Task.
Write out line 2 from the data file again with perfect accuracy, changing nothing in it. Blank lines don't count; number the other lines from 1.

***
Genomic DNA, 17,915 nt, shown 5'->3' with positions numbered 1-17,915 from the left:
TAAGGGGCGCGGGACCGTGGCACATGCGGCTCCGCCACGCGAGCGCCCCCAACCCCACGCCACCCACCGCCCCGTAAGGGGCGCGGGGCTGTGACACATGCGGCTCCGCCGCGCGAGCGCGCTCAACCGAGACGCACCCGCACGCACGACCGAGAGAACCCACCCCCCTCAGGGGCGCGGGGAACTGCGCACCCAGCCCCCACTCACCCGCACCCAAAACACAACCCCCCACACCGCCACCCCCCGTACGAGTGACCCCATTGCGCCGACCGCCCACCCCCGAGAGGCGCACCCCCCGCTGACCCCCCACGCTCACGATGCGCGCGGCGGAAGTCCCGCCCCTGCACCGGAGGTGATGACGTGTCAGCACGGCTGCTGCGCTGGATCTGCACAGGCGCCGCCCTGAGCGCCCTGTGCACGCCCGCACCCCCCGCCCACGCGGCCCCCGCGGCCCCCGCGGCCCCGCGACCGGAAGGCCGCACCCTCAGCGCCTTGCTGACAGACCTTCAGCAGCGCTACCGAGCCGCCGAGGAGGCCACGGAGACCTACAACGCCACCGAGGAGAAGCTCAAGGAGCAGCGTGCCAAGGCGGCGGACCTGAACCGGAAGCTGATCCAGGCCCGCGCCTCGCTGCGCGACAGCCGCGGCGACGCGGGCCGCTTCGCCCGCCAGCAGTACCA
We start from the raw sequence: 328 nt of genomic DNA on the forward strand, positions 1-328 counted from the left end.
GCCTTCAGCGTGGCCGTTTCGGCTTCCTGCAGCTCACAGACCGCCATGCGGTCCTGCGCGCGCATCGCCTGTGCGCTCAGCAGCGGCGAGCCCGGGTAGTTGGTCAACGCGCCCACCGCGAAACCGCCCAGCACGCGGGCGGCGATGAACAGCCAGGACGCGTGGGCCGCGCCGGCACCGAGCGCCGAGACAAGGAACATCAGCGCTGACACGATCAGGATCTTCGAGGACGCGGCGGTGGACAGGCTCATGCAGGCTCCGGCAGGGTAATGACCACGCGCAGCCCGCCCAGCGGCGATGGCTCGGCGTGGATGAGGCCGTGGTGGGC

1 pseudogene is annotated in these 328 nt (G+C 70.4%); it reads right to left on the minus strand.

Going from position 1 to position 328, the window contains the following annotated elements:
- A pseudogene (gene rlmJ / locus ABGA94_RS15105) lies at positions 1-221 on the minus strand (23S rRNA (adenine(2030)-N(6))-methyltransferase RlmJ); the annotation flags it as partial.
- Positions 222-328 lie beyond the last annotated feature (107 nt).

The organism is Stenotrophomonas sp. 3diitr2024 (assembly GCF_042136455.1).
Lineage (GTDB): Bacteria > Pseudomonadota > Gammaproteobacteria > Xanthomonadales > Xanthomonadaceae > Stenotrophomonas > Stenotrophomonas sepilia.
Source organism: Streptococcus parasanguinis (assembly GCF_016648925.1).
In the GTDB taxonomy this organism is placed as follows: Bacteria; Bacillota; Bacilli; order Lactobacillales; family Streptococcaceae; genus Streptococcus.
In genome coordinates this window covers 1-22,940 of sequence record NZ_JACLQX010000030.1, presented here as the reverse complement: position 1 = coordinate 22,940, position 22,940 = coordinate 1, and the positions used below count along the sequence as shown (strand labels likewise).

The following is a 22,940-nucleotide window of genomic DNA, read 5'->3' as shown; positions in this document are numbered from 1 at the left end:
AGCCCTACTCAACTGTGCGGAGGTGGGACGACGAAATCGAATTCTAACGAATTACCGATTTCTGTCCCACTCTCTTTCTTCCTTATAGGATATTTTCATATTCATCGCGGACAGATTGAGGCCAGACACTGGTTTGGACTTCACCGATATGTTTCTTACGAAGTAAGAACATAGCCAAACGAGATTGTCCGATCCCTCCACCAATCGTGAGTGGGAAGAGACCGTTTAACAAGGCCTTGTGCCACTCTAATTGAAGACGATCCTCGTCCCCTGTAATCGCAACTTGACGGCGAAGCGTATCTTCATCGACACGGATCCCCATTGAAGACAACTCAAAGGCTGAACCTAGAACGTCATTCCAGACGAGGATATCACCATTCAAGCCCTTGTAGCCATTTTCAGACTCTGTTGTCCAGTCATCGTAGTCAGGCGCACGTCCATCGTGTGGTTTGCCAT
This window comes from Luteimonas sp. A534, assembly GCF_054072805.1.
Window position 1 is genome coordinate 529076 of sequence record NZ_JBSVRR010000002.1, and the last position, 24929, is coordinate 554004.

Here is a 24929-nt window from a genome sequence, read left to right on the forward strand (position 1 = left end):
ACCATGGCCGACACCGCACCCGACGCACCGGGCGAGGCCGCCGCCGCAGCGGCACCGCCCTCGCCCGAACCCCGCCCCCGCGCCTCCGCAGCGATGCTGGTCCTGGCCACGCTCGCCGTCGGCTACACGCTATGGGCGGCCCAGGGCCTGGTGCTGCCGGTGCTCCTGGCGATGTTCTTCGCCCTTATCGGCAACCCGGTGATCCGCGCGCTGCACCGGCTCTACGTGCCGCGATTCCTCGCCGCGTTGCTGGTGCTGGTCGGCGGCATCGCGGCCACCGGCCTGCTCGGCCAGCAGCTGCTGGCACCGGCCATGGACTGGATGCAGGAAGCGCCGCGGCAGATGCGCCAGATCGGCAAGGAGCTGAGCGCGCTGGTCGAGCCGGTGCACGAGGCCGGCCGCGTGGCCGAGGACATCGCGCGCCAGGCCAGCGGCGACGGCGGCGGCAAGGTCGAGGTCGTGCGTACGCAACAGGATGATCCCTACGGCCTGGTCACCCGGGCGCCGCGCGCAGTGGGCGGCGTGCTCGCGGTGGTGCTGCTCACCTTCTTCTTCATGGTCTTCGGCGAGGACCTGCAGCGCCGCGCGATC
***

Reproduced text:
TAAGGGGCGCGGGACCGTGGCACATGCGGCTCCGCCACGCGAGCGCCCCCAACCCCACGCCACCCACCGCCCCGTAAGGGGCGCGGGGCTGTGACACATGCGGCTCCGCCGCGCGAGCGCGCTCAACCGAGACGCACCCGCACGCACGACCGAGAGAACCCACCCCCCTCAGGGGCGCGGGGAACTGCGCACCCAGCCCCCACTCACCCGCACCCAAAACACAACCCCCCACACCGCCACCCCCCGTACGAGTGACCCCATTGCGCCGACCGCCCACCCCCGAGAGGCGCACCCCCCGCTGACCCCCCACGCTCACGATGCGCGCGGCGGAAGTCCCGCCCCTGCACCGGAGGTGATGACGTGTCAGCACGGCTGCTGCGCTGGATCTGCACAGGCGCCGCCCTGAGCGCCCTGTGCACGCCCGCACCCCCCGCCCACGCGGCCCCCGCGGCCCCCGCGGCCCCGCGACCGGAAGGCCGCACCCTCAGCGCCTTGCTGACAGACCTTCAGCAGCGCTACCGAGCCGCCGAGGAGGCCACGGAGACCTACAACGCCACCGAGGAGAAGCTCAAGGAGCAGCGTGCCAAGGCGGCGGACCTGAACCGGAAGCTGATCCAGGCCCGCGCCTCGCTGCGCGACAGCCGCGGCGACGCGGGCCGCTTCGCCCGCCAGCAGTACCA